Don’t booze it up or eat salty foods the night before the wedding – you’ll look puffy.
Do try on your makeup a month in advance to make sure your skin doesn’t have a negative reaction.
Don’t try a new skin-care product within a month before the wedding- you may have an allergic reaction.
Do use sun protection, every day, even when the sun doesn’t shine. And if you go to the beach, be extra diligent.
Don’t get a spray-on tan or apply self-tanner the day before. You can develop streaks or orange palms.
Questions to ask your makeup artist:
Do you have experience working with brides?
Ask about her philosophy – what does she think a bride should look like on her wedding day? What do you think would be best for me? She may be completely in sync with you, or she may come up with something totally different – and you may love it!
What if something happens and you can’t make it at the last minute? Do you have a back-up person to send?
Find out if she’ll bring her own supplies (brushes, tweezers, etc.), or if she expects you to take care of it. Most bring their own – one less thing for you to worry about.
Will I need to purchase and bring my own makeup?
How do you charge - by the hour? By the job?
How many events do you do in a day? (Will she be rushing off to someone else?)
Will you come to me?
Will you stick around for touch-ups? If not, can you teach me how to do my own?
Most brides want their hair to look soft, healthy, beautiful – but not too trendy. And most stylists agree. Beyond that, there are several other things to consider: your personality, the location, your headpiece, and your dress. If you’re getting married on the beach, a loose, natural style may feel more appropriate than a chignon. But it’s hard to predict what your hair will do when you wear it loose – especially in the great outdoors. If you’re the type of bride who needs to have everything under control, you may be more comfortable with the structure of an updo. And remember your dress: If you’re wearing a full-skirted Cinderella gown, for example, a style that’s tight to the head may not create the most flattering proportion.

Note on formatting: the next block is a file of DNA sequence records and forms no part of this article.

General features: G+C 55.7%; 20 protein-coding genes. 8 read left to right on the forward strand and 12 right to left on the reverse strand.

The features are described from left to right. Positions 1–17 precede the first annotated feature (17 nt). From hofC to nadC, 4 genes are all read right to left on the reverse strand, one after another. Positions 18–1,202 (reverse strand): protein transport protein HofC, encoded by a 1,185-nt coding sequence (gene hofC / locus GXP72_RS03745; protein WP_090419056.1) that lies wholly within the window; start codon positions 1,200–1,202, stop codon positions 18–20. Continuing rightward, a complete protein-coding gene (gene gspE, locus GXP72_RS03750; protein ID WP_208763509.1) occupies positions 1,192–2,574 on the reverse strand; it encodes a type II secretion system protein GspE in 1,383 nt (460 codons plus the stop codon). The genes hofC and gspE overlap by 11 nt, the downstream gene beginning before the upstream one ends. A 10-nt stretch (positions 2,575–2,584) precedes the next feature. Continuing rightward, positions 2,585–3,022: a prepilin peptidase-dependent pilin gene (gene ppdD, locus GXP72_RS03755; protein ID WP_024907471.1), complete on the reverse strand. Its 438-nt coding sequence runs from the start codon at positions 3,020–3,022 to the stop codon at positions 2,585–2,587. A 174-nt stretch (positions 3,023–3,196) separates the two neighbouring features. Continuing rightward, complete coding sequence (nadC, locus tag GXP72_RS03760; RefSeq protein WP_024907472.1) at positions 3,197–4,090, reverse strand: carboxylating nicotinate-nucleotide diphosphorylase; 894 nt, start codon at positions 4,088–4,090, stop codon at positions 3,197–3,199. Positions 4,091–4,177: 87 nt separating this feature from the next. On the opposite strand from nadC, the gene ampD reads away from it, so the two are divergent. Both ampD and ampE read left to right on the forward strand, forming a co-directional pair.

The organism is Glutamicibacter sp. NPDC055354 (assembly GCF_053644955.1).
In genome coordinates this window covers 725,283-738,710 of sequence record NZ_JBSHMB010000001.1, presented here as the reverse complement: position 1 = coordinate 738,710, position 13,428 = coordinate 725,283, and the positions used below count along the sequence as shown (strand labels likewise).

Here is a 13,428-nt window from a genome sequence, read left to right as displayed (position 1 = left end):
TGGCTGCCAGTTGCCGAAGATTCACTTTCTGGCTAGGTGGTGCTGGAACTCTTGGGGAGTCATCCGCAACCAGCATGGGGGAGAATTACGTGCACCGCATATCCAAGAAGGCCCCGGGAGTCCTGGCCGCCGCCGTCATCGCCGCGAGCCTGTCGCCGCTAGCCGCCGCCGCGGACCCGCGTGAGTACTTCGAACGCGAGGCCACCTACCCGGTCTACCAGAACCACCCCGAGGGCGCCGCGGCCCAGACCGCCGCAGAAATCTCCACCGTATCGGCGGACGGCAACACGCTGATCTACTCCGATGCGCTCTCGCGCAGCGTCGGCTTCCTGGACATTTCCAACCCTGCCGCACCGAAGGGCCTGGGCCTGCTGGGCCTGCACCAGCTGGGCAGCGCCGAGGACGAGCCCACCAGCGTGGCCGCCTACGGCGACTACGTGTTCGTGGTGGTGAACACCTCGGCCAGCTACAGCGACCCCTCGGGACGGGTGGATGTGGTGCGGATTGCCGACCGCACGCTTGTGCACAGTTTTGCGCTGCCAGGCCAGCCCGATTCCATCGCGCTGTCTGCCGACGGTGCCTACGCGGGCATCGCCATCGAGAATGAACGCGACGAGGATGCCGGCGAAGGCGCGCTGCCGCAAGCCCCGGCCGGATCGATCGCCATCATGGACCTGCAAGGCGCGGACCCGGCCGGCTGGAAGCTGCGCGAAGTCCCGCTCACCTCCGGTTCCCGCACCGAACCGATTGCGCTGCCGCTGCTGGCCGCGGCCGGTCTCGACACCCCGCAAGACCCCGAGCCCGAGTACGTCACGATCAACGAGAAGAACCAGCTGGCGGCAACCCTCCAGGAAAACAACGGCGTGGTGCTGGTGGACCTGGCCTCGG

Finding a Hairstylist
Like makeup artist, good hairstylists can get booked up months in advance. If possible, start checking out your option six months ahead of time to give yourself enough time for a “style trial” where you’ll consult with the stylist, discuss ideas for your hair, and actually have her style you. Most hairstylist charge separately for a consultation and trial run.
It’s always less expensive to go to the salon then to have a stylist come to you, though having your stylist “on location” can be a worthwhile splurge. If you aren’t going to the salon, find out whether the stylist will bring tools and products or if you need to supply your own. Some stylists also do makeup, which is not only convenient but can cut back on the cost. Once you’ve found your stylist and negotiated the rates, you’ll need to get a contract and put down a deposit. The contract should cover the date, arrival time, number of hours, price, location, and any additional expenses (parking, products, touch-ups for pictures, veil removal, etc.).
Six Great Wedding Hairstyles